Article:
by Greg Wandrey, Iowa agriculture program director, The Nature Conservancy and 4R Plus program coordinator
June 2018

The 4R Plus program is a science-based framework to increase awareness and provide information on 4R nutrient stewardship and conservation practices in order to improve soil health, crop yields and water quality. Since launching in February, we have remained focused on the goal of spreading the 4R Plus message.

With the growing season underway, now is the perfect time for farmers to be thinking about the best nutrient and conservation practices for their land while they work to protect yield potential. They can do this by attending field days and other events this summer and fall to learn about these practices from fellow farmers and agricultural experts.

4R Plus is gaining momentum among agricultural and conservation stakeholders in Iowa. At the 4R Nutrient Stewardship Summit held in Des Moines earlier this month, it was evident the 4R Plus message is becoming more well-known. The objective of the 4R Summit is to provide opportunities to learn about 4R nutrient stewardship, the interactions of 4R practices with other on-farm conservation practices, and how farmers and others are implementing 4R principles.

Tony Will, president and CEO of CF Industries, delivered the keynote presentation at the summit and said 4R Plus is a fundamental change in the discussion and the way in which we partner with farmers to ensure the soil is left in the best possible condition for future generations. He encouraged participants to adopt the 4R Plus terminology and share success stories to accelerate adoption.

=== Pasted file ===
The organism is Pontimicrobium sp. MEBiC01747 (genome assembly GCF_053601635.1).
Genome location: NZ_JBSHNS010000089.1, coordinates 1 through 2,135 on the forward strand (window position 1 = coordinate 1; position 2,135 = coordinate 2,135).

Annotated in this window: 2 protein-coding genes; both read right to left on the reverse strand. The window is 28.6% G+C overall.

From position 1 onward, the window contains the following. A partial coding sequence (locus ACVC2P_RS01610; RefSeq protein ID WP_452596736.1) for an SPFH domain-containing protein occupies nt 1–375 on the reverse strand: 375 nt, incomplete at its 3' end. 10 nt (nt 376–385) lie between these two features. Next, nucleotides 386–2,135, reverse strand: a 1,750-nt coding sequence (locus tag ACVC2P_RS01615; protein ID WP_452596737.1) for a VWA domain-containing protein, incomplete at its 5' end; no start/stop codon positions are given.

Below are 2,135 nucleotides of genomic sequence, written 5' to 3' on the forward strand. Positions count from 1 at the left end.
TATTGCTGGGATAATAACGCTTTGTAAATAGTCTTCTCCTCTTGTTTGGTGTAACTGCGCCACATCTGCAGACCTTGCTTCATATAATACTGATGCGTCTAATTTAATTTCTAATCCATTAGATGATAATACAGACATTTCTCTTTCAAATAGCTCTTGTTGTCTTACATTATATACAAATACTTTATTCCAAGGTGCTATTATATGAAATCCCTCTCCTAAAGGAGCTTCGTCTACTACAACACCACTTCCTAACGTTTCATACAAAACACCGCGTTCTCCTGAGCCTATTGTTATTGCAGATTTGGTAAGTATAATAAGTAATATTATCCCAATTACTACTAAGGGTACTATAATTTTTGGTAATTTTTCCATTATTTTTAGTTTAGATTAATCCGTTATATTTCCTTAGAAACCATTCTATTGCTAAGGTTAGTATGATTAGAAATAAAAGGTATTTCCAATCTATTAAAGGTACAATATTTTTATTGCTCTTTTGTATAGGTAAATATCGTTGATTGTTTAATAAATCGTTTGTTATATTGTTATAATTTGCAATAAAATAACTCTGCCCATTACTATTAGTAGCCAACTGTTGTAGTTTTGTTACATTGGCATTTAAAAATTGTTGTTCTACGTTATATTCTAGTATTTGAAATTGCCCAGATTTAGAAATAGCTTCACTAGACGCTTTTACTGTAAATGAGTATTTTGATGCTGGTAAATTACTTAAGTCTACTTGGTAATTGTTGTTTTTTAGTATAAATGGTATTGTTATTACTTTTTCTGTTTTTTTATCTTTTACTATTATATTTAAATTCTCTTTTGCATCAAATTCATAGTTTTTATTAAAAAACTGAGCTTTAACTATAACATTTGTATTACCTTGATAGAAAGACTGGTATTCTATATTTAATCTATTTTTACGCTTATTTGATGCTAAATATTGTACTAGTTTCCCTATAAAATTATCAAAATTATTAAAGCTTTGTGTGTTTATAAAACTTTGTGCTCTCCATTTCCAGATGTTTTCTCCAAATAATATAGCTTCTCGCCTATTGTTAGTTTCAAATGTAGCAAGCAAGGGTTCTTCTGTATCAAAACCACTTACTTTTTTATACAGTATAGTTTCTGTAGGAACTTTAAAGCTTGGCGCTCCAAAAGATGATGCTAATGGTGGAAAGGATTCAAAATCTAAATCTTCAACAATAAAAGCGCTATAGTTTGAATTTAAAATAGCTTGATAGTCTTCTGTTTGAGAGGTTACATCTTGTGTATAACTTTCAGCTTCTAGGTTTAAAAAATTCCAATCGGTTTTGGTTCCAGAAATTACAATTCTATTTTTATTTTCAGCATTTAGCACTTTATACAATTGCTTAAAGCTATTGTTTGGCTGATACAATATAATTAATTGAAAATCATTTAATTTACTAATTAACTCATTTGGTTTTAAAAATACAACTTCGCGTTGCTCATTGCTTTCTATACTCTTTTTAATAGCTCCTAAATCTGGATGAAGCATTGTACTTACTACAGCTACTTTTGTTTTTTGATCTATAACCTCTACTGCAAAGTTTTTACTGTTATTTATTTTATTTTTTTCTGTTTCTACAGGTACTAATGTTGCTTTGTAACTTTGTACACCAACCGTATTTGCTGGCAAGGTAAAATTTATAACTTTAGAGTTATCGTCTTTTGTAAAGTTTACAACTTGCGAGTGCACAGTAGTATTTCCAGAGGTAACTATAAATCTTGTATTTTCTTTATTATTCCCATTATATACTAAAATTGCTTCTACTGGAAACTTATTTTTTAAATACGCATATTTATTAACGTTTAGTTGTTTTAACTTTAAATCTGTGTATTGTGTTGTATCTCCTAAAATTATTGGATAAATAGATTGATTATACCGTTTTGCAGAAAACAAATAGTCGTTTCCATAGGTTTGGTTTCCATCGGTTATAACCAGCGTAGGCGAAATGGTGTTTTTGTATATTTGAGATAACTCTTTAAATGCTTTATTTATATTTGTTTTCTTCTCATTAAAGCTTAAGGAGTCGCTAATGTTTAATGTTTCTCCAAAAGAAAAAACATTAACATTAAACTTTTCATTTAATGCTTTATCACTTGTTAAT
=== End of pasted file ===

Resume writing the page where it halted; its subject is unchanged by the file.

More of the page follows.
Will also highlighted a couple of Iowa farmers who have adopted 4R Plus practices, like strip-till and cover crops. These farmers have seen a corresponding benefit in soil health, water infiltration and less runoff, while increasing their productivity and profitability.

Will concluded by saying we will remain focused on bringing stakeholders together, providing consistent messages to farmers and crop advisers and provide education about the tools available for them.

At the summit, it was also encouraging to hear presentations about how nutrient providers are adding conservation resources to their offerings. This tells me people are looking at nutrient management and conservation practices as a suite of practices for farmers to consider in their operations.

Marty Adkins, assistant state conservationist with the Iowa Natural Resources Conservation Service, reminded summit participants there is more crossover than ever between agricultural and conservation stakeholders, whereas in the past, they were running on parallel tracks. This is a sign the right conversations and collaborations are happening across the state.

We were also told at the summit by Ben Gleason, Iowa Corn’s sustainable program manager, that Iowa has seen a substantial increase in the use of the 4R nutrient practices over the last three years. But he reminded the audience that alone won’t be enough to meet water quality goals and that conservation practices need to be part of the solution to reach the Iowa Nutrient Reduction Strategy’s goal of reducing nitrogen and phosphorus loading into Iowa waters by 41 and 29 percent, respectively.

And finally, we have added our voice to Twitter as a means of increasing audience reach and engagement with farmers, crop advisers and other stakeholders. Tag @4RPlus on relevant content and use #4RPlus on your tweets. Click here to follow us, and feel free to tweet this blog to increase awareness of 4R Plus.